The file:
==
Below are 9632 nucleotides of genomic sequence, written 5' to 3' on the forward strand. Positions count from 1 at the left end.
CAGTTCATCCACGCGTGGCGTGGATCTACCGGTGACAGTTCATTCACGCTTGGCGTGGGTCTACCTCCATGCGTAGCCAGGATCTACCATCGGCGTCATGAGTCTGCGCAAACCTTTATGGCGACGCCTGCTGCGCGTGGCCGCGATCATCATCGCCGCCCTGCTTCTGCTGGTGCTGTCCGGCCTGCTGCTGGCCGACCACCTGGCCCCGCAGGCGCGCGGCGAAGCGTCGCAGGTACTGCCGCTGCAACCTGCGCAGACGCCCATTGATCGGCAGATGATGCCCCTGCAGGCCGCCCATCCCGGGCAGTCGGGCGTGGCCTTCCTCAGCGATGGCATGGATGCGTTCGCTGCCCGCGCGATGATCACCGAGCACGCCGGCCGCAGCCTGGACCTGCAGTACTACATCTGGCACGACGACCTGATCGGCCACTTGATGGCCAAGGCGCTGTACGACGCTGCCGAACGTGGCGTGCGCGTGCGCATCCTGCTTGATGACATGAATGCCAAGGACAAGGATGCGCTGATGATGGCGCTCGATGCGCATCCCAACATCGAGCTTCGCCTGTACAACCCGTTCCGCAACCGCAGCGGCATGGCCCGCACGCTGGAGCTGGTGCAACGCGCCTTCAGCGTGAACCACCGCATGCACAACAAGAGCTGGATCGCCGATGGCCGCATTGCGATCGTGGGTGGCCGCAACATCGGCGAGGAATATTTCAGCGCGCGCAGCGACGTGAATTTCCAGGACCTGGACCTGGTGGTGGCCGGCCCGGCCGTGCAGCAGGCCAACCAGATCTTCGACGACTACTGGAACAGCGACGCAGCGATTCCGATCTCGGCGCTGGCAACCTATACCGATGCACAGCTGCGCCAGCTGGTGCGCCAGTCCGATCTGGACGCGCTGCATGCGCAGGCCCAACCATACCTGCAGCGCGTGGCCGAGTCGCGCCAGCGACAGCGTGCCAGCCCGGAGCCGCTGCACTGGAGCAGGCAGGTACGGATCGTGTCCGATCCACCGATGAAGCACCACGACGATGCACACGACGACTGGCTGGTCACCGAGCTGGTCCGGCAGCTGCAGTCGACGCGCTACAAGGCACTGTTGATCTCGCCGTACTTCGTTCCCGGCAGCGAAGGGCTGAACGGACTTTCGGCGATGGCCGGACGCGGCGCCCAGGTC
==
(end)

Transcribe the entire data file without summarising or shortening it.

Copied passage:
Below are 9632 nucleotides of genomic sequence, written 5' to 3' on the forward strand. Positions count from 1 at the left end.
CAGTTCATCCACGCGTGGCGTGGATCTACCGGTGACAGTTCATTCACGCTTGGCGTGGGTCTACCTCCATGCGTAGCCAGGATCTACCATCGGCGTCATGAGTCTGCGCAAACCTTTATGGCGACGCCTGCTGCGCGTGGCCGCGATCATCATCGCCGCCCTGCTTCTGCTGGTGCTGTCCGGCCTGCTGCTGGCCGACCACCTGGCCCCGCAGGCGCGCGGCGAAGCGTCGCAGGTACTGCCGCTGCAACCTGCGCAGACGCCCATTGATCGGCAGATGATGCCCCTGCAGGCCGCCCATCCCGGGCAGTCGGGCGTGGCCTTCCTCAGCGATGGCATGGATGCGTTCGCTGCCCGCGCGATGATCACCGAGCACGCCGGCCGCAGCCTGGACCTGCAGTACTACATCTGGCACGACGACCTGATCGGCCACTTGATGGCCAAGGCGCTGTACGACGCTGCCGAACGTGGCGTGCGCGTGCGCATCCTGCTTGATGACATGAATGCCAAGGACAAGGATGCGCTGATGATGGCGCTCGATGCGCATCCCAACATCGAGCTTCGCCTGTACAACCCGTTCCGCAACCGCAGCGGCATGGCCCGCACGCTGGAGCTGGTGCAACGCGCCTTCAGCGTGAACCACCGCATGCACAACAAGAGCTGGATCGCCGATGGCCGCATTGCGATCGTGGGTGGCCGCAACATCGGCGAGGAATATTTCAGCGCGCGCAGCGACGTGAATTTCCAGGACCTGGACCTGGTGGTGGCCGGCCCGGCCGTGCAGCAGGCCAACCAGATCTTCGACGACTACTGGAACAGCGACGCAGCGATTCCGATCTCGGCGCTGGCAACCTATACCGATGCACAGCTGCGCCAGCTGGTGCGCCAGTCCGATCTGGACGCGCTGCATGCGCAGGCCCAACCATACCTGCAGCGCGTGGCCGAGTCGCGCCAGCGACAGCGTGCCAGCCCGGAGCCGCTGCACTGGAGCAGGCAGGTACGGATCGTGTCCGATCCACCGATGAAGCACCACGACGATGCACACGACGACTGGCTGGTCACCGAGCTGGTCCGGCAGCTGCAGTCGACGCGCTACAAGGCACTGTTGATCTCGCCGTACTTCGTTCCCGGCAGCGAAGGGCTGAACGGACTTTCGGCGATGGCCGGACGCGGCGCCCAGGTC